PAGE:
Online music videos to get age ratings

19 August 2015   By Samantha Smith

AGE ratings will be displayed on UK-produced music videos posted on Youtube and Vevo in a similar way as they are on movies, following a Government pilot.

music streaming apps
Credit: Tada Images/

Sony Music, Universal Music and Warner Music sent copies of videos they would expect to receive at least a 12 rating to the British Board of Film Classification (BBFC) before posting them on Youtube and Vevo.

So far the three companies have sent 132 videos to the BBFC for classification, of which 56 were given a 12 rating and 53 were classified as 15.

Only one was rated an 18 - Dizzee Rascal's Couple of Stacks, which the BBFC say contains "strong bloody violence", "gore" and "very strong language".

Now the original test run has been deemed a success and made permanent, the Government have encouraged independent labels to join in, launching a six month trial for smaller labels.

Limited scope?

David Cameron pledged last summer to do something about music videos, saying that, "Bringing up children in an internet age, you are endlessly worried about what they are going to find online".

That fear is backed up by research from the BBFC showing that up to 60% of children aged between 10 and 17 were watching music videos they didn't think their parents would approve of.

The BBFC say that only about 20% of videos produced in the UK would need to be considered for a rating, going by a "previous video catalogue audit" of one of the three companies taking part in the pilot.

But there's been growing concern about the easy availability online of videos that would qualify, such as Robin Thicke's infamous Blurred Lines, Miley Cyrus's Wrecking Ball, and many from Rihanna.

One big flaw with the ratings system then, is the fact that it only applies to content produced in the UK - meaning that the artists listed above aren't affected, at least for the time being.

How it works

For the videos that are covered, how the ratings system works depends on the classification and the platform.

Users who search YouTube for Dizzee Rascal's Couple Of Stacks are shown a greyed out video screen, overlaid with the warning that the content may not be suitable for some.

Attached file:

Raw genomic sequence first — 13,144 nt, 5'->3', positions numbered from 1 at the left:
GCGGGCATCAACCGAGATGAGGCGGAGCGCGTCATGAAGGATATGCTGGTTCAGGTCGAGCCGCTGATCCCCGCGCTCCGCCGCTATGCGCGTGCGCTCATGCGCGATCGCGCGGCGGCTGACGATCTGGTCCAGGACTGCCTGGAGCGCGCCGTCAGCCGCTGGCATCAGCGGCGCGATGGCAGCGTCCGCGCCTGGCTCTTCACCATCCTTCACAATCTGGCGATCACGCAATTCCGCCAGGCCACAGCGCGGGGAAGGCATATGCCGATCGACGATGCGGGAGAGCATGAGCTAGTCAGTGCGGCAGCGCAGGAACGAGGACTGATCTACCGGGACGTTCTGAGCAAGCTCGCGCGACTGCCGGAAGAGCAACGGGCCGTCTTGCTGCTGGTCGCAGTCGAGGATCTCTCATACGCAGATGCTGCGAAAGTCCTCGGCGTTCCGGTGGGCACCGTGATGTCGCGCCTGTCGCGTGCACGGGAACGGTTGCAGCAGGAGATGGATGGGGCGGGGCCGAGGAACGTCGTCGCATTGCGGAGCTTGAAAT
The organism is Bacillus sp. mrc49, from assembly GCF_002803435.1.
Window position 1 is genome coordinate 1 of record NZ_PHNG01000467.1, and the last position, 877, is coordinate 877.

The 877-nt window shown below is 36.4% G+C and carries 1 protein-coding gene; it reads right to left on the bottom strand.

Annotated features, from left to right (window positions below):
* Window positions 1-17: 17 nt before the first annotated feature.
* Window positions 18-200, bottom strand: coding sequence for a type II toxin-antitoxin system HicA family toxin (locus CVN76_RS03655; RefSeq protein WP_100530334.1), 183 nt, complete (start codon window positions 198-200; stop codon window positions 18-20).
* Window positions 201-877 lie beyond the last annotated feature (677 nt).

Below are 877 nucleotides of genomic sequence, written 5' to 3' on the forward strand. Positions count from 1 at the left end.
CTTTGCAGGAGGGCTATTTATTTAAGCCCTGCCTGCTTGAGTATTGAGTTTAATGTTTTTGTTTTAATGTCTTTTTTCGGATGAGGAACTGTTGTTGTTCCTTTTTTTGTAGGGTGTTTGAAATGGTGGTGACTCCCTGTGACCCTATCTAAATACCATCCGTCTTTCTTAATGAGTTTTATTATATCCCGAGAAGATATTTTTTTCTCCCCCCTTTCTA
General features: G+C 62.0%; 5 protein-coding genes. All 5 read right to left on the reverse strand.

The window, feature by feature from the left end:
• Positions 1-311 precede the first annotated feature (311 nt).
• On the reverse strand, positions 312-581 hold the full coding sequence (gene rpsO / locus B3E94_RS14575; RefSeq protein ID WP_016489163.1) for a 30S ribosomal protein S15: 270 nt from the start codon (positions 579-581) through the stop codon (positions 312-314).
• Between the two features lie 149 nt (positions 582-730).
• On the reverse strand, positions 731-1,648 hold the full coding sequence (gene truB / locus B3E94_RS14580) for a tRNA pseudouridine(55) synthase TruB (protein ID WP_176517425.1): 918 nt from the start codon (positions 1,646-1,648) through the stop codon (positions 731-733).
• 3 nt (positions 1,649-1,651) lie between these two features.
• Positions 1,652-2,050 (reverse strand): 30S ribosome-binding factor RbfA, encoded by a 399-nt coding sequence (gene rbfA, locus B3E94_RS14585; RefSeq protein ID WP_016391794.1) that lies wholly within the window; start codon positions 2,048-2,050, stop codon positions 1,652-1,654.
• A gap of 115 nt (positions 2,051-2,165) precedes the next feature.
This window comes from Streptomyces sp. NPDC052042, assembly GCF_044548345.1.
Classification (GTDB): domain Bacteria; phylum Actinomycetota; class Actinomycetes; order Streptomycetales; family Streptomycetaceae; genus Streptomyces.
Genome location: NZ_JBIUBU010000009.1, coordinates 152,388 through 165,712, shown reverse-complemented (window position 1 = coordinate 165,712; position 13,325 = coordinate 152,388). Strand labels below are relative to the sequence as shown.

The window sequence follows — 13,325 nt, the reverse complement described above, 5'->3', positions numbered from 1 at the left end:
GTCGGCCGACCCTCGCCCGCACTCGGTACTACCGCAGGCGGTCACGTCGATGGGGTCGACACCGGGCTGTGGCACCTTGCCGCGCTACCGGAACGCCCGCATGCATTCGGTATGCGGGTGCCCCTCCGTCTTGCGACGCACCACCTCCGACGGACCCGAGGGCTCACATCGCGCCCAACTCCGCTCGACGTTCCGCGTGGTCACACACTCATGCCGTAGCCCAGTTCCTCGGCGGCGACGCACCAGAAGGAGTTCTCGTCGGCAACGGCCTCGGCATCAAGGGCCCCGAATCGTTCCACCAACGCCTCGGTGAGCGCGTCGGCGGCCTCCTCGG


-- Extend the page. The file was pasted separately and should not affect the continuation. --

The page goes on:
age ratings youtube


Anyone who wants to watch the video has to sign in to Youtube to prove that they're old enough to watch it.

But search for Calvin Harris's Open Wide featuring Big Sean, which has been given a 15 rating, and there's no need to log in; it's simply a case of pressing "play".

Instead there's a "partner rating" listed in the track information beneath the video.

age ratings youtube


On Vevo, the rating appears in the top left corner for the first few seconds of the video, and will reappear if the cursor is moved; users can click on the "i" icon to get further information.

So as the British Phonographic Industry's Geoff Taylor says, it's now up to providers "to look at how they can make filters available to parents so they can use age ratings to screen out any inappropriate content".

Vevo's Nic Jones says they're "committed to making the age ratings work as effectively as possible," and that they're exploring how to "support age controls to ensure that explicit content is watched only by age appropriate audiences".

Advisory vs control

Keeping kids safe online

At present, the easiest way of doing that is in the form of home network filters and parental controls, as provided in some form or other by all the major ISPS, and available as add ons for mobile phones.

In March this year, mobile EE entered into a "self regulatory partnership" with the BBFC in which they tightened the filters on their network based on the BBFC's classifications.

By default all of EE's customers will find they can't access content classed as suitable for those aged 18 and over unless they choose to switch off the content lock.

EE then adjusted what would be accessible under the "strict" setting to match what the BBFC consider to be PG or U rated.

Sending a text with the word "strict" to a customer service number would then block that phone from being able to access anything that might merit being rated a 12 or above.

But such settings, whether mobile or computer based, lack the finesse needed to deal with sites like Youtube and Vevo, where the content on offer varies immensely in age suitability.

So while the ratings are useful, they still rely on parents to know what their kids are up to and do some parenting.

As Baroness Shields, the Minister for Internet Safety and Security, says:

"Movies in the cinema and music DVDs are age rated to inform the viewer and help parents to make informed choices."

Getting similar classifications for online material is a useful step towards ensuring that people know what to expect whatever the medium.

But it's far easier to monitor and address issues raised by such content when it's in the form of a DVD or movie release, than it is when the content is solely available online.

In the end, as we've suggested before, it's likely to come down to a combination of all the tools at our disposal - technology, education, and so on - to protect young eyes and minds.

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